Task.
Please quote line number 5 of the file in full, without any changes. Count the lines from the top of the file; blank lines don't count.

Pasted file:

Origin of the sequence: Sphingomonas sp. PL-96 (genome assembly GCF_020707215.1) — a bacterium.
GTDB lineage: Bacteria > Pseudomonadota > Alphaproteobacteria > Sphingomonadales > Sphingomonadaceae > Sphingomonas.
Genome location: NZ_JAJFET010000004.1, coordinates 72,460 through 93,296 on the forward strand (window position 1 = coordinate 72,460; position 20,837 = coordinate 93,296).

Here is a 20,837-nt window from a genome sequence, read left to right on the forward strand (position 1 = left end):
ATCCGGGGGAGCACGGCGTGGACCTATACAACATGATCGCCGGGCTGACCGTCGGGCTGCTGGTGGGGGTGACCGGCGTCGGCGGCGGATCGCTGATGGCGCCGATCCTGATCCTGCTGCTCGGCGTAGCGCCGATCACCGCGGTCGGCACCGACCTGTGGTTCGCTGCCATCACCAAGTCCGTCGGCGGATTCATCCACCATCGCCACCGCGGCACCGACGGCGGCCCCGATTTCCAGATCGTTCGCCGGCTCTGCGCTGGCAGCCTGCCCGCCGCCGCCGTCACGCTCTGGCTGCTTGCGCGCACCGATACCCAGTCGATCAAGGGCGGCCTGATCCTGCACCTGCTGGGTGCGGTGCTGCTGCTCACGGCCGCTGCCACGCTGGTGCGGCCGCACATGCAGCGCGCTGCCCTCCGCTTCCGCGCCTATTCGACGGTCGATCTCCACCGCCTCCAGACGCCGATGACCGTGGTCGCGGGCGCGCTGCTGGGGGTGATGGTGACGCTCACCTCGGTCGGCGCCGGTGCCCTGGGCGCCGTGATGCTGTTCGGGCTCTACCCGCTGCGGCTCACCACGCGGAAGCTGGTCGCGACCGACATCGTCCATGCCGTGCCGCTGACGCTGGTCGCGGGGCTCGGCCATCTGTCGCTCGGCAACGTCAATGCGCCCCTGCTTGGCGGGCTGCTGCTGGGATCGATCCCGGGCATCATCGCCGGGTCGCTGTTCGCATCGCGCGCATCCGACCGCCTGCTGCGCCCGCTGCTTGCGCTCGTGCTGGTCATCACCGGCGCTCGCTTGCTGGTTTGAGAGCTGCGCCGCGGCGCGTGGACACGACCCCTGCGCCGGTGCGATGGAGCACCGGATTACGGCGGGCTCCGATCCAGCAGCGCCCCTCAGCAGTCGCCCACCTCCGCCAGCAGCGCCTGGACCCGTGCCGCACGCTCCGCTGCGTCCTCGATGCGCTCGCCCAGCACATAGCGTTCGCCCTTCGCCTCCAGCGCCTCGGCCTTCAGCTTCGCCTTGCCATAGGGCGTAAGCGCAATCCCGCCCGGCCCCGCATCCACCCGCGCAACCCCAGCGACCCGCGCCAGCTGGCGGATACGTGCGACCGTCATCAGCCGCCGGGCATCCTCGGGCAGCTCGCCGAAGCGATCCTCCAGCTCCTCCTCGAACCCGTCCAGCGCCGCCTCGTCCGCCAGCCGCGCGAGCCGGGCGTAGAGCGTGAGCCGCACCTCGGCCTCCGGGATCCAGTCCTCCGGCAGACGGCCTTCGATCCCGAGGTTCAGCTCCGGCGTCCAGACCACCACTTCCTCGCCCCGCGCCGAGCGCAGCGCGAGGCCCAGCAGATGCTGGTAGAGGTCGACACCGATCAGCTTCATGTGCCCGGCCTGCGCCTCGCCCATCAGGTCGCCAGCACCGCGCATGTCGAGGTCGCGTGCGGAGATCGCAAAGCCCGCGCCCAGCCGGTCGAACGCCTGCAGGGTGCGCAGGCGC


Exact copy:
ATCCGGGGGAGCACGGCGTGGACCTATACAACATGATCGCCGGGCTGACCGTCGGGCTGCTGGTGGGGGTGACCGGCGTCGGCGGCGGATCGCTGATGGCGCCGATCCTGATCCTGCTGCTCGGCGTAGCGCCGATCACCGCGGTCGGCACCGACCTGTGGTTCGCTGCCATCACCAAGTCCGTCGGCGGATTCATCCACCATCGCCACCGCGGCACCGACGGCGGCCCCGATTTCCAGATCGTTCGCCGGCTCTGCGCTGGCAGCCTGCCCGCCGCCGCCGTCACGCTCTGGCTGCTTGCGCGCACCGATACCCAGTCGATCAAGGGCGGCCTGATCCTGCACCTGCTGGGTGCGGTGCTGCTGCTCACGGCCGCTGCCACGCTGGTGCGGCCGCACATGCAGCGCGCTGCCCTCCGCTTCCGCGCCTATTCGACGGTCGATCTCCACCGCCTCCAGACGCCGATGACCGTGGTCGCGGGCGCGCTGCTGGGGGTGATGGTGACGCTCACCTCGGTCGGCGCCGGTGCCCTGGGCGCCGTGATGCTGTTCGGGCTCTACCCGCTGCGGCTCACCACGCGGAAGCTGGTCGCGACCGACATCGTCCATGCCGTGCCGCTGACGCTGGTCGCGGGGCTCGGCCATCTGTCGCTCGGCAACGTCAATGCGCCCCTGCTTGGCGGGCTGCTGCTGGGATCGATCCCGGGCATCATCGCCGGGTCGCTGTTCGCATCGCGCGCATCCGACCGCCTGCTGCGCCCGCTGCTTGCGCTCGTGCTGGTCATCACCGGCGCTCGCTTGCTGGTTTGAGAGCTGCGCCGCGGCGCGTGGACACGACCCCTGCGCCGGTGCGATGGAGCACCGGATTACGGCGGGCTCCGATCCAGCAGCGCCCCTCAGCAGTCGCCCACCTCCGCCAGCAGCGCCTGGACCCGTGCCGCACGCTCCGCTGCGTCCTCGATGCGCTCGCCCAGCACATAGCGTTCGCCCTTCGCCTCCAGCGCCTCGGCCTTCAGCTTCGCCTTGCCATAGGGCGTAAGCGCAATCCCGCCCGGCCCCGCATCCACCCGCGCAACCCCAGCGACCCGCGCCAGCTGGCGGATACGTGCGACCGTCATCAGCCGCCGGGCATCCTCGGGCAGCTCGCCGAAGCGATCCTCCAGCTCCTCCTCGAACCCGTCCAGCGCCGCCTCGTCCGCCAGCCGCGCGAGCCGGGCGTAGAGCGTGAGCCGCACCTCGGCCTCCGGGATCCAGTCCTCCGGCAGACGGCCTTCGATCCCGAGGTTCAGCTCCGGCGTCCAGACCACCACTTCCTCGCCCCGCGCCGAGCGCAGCGCGAGGCCCAGCAGATGCTGGTAGAGGTCGACACCGATCAGCTTCATGTGCCCGGCCTGCGCCTCGCCCATCAGGTCGCCAGCACCGCGCATGTCGAGGTCGCGTGCGGAGATCGCAAAGCCCGCGCCCAGCCGGTCGAACGCCTGCAGGGTGCGCAGGCGC